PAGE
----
Architect by vocation, but also continuing the almost century-long family tradition in architecture, Lorenzo Bellini graduated in Rome in 1968.

He started his professional career by riding the waves of Rome’s construction development in the seventies, leaving a particular mark with some residential building types featured by a clear and dynamic use of the ‘brutalist language’ fashionable in those days.

For Bellini, the challenge to be taken on is to update, via renewal, the heritage of Modernism’s masters; that means planning an architecture that first of all puts the man at the center of the project, focusing on the same functionalism that characterized the activity of Jo Ponti; the result cannot be other than a project with a unique identity, coherent in the method both on the macro scale of the building, and on the micro scale of the interior design as well.

The breakdown of private construction, followed by the petrol crisis of the end of the seventies, brought Lorenzo Bellini to look toward the opportunities emerging in North Africa and the Middle East. In 1984, after winning the international competition for designing the new headquarters of the Development Bank of Cameroun in Yaoundé – and its subsequent construction – Lorenzo Bellini consolidated his presence on the market, acquiring the indispensable credentials to compete with the most important international architectural firms.

The second main turning point happened in the mid nineteen-eighties when the architect became involved in various hotel projects, both in Africa and in the Caribbean. Bellini, almost with a soul motion, began to analyze the Anglo-Saxon methodology and became intrigued by a reality that, in its intrinsic functional complexity, offered the almost unique opportunity to experiment an integral and global planning, envisioning not only the structure’s shell but also what it contains, including all parts in a single process.

Free from ideological prejudices and endowed with Anglo-Saxon pragmatism, Bellini’s project planning method meets the client’s business needs, stating that any hotel – new or to be restored or expanded – is an articulate business unit which, first of all, must be functional and profitable.

In the well-known reconstruction of the Marriott Flora on Via Veneto, in Rome, Bellini successfully realized a very innovative hotel concept: a flexible open space composed by a continuum of interconnected areas where different functions converge in an everlasting environment that adapts itself to the day’s time, avoiding any dead space.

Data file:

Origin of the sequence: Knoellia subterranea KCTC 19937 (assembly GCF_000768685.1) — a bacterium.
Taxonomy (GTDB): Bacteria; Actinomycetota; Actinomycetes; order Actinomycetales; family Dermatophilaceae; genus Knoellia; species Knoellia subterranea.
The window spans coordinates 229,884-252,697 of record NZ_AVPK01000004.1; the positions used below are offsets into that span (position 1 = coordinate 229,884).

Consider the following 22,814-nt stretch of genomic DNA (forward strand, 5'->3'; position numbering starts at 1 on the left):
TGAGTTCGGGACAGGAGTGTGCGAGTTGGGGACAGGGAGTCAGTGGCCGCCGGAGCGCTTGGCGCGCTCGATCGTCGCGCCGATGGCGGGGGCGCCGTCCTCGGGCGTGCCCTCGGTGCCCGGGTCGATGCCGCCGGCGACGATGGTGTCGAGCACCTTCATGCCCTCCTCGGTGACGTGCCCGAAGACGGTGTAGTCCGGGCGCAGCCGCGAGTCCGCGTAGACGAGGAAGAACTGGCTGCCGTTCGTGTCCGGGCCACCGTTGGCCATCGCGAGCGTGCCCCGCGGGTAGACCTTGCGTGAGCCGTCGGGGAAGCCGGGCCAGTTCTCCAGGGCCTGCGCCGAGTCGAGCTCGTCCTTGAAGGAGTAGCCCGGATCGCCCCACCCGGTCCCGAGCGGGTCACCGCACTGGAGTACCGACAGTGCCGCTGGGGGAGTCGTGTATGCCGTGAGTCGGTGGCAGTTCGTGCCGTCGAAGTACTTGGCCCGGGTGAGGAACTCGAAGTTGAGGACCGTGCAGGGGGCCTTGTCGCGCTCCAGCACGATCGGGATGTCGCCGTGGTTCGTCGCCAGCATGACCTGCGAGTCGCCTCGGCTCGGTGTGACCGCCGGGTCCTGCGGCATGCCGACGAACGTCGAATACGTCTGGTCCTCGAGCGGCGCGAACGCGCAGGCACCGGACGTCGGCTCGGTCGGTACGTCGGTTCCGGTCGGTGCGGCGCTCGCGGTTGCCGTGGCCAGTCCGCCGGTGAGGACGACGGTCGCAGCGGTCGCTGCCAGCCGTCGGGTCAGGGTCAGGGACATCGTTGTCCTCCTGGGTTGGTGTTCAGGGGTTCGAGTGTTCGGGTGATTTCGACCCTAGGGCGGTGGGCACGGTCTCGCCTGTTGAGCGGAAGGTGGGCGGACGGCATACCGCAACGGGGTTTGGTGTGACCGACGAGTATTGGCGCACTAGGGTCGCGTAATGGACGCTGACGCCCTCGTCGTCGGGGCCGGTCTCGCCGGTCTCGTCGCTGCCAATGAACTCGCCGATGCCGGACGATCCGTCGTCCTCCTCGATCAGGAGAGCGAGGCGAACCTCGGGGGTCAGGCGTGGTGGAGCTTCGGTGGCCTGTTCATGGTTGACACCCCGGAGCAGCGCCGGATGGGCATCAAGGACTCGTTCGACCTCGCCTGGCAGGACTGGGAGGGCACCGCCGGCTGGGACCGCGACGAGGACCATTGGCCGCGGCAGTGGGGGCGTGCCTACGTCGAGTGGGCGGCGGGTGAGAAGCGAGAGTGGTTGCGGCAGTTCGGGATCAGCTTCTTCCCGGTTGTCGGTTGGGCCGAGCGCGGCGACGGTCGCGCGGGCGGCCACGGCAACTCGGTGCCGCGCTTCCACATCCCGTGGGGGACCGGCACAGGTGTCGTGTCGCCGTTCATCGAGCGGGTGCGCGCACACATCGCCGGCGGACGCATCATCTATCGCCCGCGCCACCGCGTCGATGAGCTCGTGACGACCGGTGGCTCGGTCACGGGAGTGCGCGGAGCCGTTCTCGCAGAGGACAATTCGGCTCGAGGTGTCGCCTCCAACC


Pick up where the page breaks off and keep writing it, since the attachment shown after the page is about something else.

Even in the Hotel Saint George – complex renovation of the Palace of the Court commissioned by Pope Julius to Bramante and remained incomplete – we may observe a new use of the public areas, conceived as series of open spaces that merge into each other with continuity. The result is an ambient in which the various languages are perfectly combined into an eclecticism strictly controlled where the dissonances represent the irreversible link between functions and atmospheres, each one determining the other. It is the concept of the ‘harmonious dissonances’, that upon close analysis unifies all Bellini products, be they international hotels, or interior design pieces.

The indisputable characteristic of any Bellini hotel is that they have their own distinctive spirit, a sort of soul which is a sum of style, personality, atmosphere and elegance which transform a simple hotel into a point of reference in a city. A hotel, then, becomes a dynamic stage that follows the guests by offering them fantastic opportunity to be its actor/spectator thereby experiencing something unique that goes beyond a simple sojourn.

Finally, there is the huge assortment of interior design pieces designed by Lorenzo Bellini which have become part of prestigious collections produced by well-known Italian firms such as Selva, Schoenhuber Franchi, Tonon, MLE , Ceramica Cielo and others. Exciting, functional, evergreen: this is the language that distinguishes Lorenzo Bellini Design product design creations. Introducing these pieces in the Industrial Design niche would be a conceptual error since generally they are not conceived as independent lines but, thanks to the constant attention paid to detail, they are developed in synergy with new hotel projects, as every new hotel also involves the conception of new pieces of furniture created “ad hoc”. These original pieces create a bond between past and present, giving life to a distinctive sign of continuity that inexorably projects itself in the future as it is all destined to be everlasting.